And thanks to the automatic sync, your logins and passwords are always with you wherever you go.
Bitwarden has extensions for almost every web browser including Chrome, Safari, Microsoft Edge, Opera, Firefox, and more. It doesn’t quite have the integration of other software like Zoho Vault, but it’s still a great feature.
#1. You might call it nitpicking (since Bitwarden hardly has any flaws), but the password generator was not that responsive.
I expected it to pop up while filling sign-up forms but unfortunately, it didn’t because it’s not automatic. You have to click on the browser extension and select ‘Password Generator’ to produce a random password.
Also, make sure you’ve checked all four components – uppercase, lowercase, numbers, and symbols.
Plus, the password generator software doesn’t work offline. So that’s another minor glitch you want to keep in mind while investing in the tool.
Bitwarden pricing plans and payment methods
Bitwarden has a variety of plans for its vast user base. You can either opt for their ‘Personal’ plans or go with the ‘Organizational’ plans.
If you’re an individual user, I would suggest the ‘Free’ membership, or you can also upgrade to ‘Premium’ for just $10/year. Being a ‘Premium’ user, you reap various benefits like 1GB of encrypted file storage, security audit, and more.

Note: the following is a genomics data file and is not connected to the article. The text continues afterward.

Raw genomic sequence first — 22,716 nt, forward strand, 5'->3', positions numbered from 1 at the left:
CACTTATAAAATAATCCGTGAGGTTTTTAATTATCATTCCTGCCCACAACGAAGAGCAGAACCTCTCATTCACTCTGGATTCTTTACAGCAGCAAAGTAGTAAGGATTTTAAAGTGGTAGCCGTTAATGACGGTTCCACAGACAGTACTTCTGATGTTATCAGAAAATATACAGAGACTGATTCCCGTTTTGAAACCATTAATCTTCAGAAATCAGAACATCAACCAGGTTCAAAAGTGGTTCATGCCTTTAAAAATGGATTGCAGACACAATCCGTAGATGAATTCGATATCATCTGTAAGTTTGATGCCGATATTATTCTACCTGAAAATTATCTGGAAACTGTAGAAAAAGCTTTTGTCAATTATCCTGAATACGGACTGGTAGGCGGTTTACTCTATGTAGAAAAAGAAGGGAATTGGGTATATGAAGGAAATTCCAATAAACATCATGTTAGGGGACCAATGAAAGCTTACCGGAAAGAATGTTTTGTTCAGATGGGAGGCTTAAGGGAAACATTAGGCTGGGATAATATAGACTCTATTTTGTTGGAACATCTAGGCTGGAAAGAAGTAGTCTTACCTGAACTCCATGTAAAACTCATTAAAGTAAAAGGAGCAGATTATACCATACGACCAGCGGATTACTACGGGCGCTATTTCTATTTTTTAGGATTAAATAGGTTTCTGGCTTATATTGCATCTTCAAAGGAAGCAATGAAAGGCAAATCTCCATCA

On the other hand, if you want to buy Bitwarden for your family, then they have the ‘Families’ plan that covers up to five members and costs just $1/month when billed annually.
Business owners can choose between the ‘Teams’ and ‘Enterprise’ plans.
‘Teams’ plan will mostly suit small groups and companies considering their benefits. It covers five users for just $5/month, and you can add more users for $2/user/month.
And finally, the ‘Enterprise’ plan that avails multi-factor authentication costs $3/user per month and is perfect for large enterprises.
Bitwarden doesn’t share any information regarding their refund policy. But for payments, it accepts both – PayPal and credit cards.
Do I recommend Bitwarden?
Yes, I definitely recommend Bitwarden because along with being user-friendly, the software is packed with features and hardly has any flaws. It makes storing your password for apps and websites simple, secure, and hard to hack.
Moreover, the aggressive pricing strategy works in their favor and makes them one of the cheapest password managers out there with all the cutting-edge facilities.
So, if your goal is to buy an advanced software at an economical rate, then the Bitwarden password manager is definitely one of the options you should consider.